Once you have thought about your own personal response and other people's possible responses, think in more detail about how the poem is achieving its effect. There may not be a clear, right answer, and there isn’t a comprehensive list of things you must comment on. However, there are some general approaches that can help you think about the power of a poem.
There are popular themes in poetry such as love, conflict, time, place, nature, family, and childhood, but a poem can have any theme. Poets want to express something to the reader. This is often something they feel very strongly about so thinking about the message behind the poem is a good starting point.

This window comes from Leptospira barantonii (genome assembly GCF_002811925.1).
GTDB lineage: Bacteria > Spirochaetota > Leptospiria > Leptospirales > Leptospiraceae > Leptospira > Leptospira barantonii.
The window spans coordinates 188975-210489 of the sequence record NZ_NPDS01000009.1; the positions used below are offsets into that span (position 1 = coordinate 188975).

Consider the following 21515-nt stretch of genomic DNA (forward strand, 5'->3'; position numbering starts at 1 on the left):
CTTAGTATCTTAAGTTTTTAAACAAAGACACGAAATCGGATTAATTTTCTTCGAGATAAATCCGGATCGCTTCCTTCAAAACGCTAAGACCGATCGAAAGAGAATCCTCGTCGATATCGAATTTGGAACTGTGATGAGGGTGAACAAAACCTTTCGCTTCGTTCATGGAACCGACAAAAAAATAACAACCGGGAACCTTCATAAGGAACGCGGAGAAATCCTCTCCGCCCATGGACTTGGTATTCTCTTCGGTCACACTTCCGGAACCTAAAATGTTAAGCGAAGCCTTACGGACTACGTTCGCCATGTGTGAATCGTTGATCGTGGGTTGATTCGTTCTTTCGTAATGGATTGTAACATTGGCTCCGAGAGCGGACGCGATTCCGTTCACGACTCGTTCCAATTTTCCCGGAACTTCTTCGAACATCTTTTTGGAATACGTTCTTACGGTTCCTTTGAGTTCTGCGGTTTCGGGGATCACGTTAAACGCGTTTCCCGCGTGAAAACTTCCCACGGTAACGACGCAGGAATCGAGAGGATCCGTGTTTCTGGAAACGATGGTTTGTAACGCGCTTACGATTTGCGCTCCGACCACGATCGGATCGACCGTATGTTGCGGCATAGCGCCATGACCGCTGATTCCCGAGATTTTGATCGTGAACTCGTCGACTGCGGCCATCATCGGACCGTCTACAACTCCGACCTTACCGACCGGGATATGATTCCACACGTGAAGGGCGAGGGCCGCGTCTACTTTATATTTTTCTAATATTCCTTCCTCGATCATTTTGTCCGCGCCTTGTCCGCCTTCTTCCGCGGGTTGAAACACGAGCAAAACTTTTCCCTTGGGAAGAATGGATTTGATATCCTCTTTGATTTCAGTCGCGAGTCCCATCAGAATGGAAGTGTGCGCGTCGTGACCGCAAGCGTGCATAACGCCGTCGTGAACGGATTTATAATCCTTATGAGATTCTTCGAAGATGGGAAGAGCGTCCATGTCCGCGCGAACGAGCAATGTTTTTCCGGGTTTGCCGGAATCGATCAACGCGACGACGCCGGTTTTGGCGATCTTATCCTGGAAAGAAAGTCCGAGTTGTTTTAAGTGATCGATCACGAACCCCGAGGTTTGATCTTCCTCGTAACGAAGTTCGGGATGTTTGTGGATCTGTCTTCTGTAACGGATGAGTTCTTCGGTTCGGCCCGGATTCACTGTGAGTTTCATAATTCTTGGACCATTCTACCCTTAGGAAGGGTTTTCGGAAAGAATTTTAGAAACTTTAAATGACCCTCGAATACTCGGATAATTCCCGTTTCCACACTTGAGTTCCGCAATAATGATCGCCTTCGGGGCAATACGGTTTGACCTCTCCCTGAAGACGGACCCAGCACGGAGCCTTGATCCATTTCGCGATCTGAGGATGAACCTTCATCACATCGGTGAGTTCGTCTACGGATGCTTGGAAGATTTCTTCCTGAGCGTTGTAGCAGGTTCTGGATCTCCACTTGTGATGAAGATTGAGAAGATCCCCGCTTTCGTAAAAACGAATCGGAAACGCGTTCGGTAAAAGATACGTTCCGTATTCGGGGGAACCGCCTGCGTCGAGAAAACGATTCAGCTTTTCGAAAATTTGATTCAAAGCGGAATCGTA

Read the title and opening four lines of To Autumn by John Keats. What themes , ideas or attitudes are emerging?
The title tells the reader that this poem is centred on the season of Autumn. The opening stanza focuses on and establishes aspects of nature during this season, with references to mists, the sun, vines and the eaves of a thatched cottage. This gives the impression that the speaker very much admires this beautiful, rural, autumnal scene.
This response demonstrates the reader's understanding of the poem being about nature and autumn and that they form the central themes for the poem. It also shows an understanding of the speaker’s attitude, which is admiration of the season.